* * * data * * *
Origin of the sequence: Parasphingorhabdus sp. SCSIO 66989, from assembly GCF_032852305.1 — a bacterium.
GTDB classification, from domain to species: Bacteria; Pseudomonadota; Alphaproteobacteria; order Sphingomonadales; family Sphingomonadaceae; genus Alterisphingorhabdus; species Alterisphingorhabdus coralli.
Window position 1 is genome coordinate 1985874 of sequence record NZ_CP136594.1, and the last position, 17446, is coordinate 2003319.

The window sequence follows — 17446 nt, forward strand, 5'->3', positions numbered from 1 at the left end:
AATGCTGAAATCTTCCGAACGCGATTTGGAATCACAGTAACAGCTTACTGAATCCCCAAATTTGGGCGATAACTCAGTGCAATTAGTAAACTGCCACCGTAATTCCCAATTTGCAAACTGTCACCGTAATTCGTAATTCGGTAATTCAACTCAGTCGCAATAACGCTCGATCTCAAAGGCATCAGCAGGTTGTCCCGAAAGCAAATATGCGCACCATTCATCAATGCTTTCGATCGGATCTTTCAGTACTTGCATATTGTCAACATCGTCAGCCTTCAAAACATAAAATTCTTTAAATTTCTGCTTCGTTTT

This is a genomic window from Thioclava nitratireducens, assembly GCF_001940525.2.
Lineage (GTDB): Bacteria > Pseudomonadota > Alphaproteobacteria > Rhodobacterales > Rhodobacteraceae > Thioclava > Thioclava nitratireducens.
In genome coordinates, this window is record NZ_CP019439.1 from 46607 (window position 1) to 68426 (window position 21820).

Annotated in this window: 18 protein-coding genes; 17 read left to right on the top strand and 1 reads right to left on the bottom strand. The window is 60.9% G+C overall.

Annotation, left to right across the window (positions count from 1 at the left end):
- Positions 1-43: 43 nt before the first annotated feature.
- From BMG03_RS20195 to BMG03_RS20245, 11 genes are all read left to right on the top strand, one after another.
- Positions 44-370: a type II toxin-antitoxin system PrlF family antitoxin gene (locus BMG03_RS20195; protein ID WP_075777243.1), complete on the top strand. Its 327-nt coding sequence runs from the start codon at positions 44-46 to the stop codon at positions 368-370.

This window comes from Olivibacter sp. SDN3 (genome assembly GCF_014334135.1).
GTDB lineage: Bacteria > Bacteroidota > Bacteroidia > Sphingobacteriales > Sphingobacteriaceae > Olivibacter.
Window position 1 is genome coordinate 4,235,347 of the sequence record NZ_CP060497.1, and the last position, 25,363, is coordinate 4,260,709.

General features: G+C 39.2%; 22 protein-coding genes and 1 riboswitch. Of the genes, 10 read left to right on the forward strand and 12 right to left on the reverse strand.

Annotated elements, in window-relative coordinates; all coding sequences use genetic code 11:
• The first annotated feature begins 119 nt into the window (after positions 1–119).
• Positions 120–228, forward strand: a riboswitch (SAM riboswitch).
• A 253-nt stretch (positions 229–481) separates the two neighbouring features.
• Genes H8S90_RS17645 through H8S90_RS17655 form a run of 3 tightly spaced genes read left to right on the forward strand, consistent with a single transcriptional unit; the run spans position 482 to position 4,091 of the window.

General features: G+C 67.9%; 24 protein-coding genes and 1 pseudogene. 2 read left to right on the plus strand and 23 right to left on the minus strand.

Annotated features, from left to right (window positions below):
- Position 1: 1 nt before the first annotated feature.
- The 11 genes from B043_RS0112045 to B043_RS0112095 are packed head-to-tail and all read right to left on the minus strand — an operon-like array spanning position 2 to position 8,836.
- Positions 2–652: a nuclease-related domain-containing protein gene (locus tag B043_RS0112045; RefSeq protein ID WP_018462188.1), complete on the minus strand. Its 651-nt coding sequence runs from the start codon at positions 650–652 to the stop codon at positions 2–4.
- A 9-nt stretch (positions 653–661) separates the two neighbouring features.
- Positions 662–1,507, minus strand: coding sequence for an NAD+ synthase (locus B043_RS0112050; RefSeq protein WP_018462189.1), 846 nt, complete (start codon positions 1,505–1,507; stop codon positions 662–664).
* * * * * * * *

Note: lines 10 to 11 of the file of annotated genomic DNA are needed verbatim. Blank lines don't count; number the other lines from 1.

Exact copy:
Annotation, left to right across the window (positions count from 1 at the left end):
- Positions 1-43: 43 nt before the first annotated feature.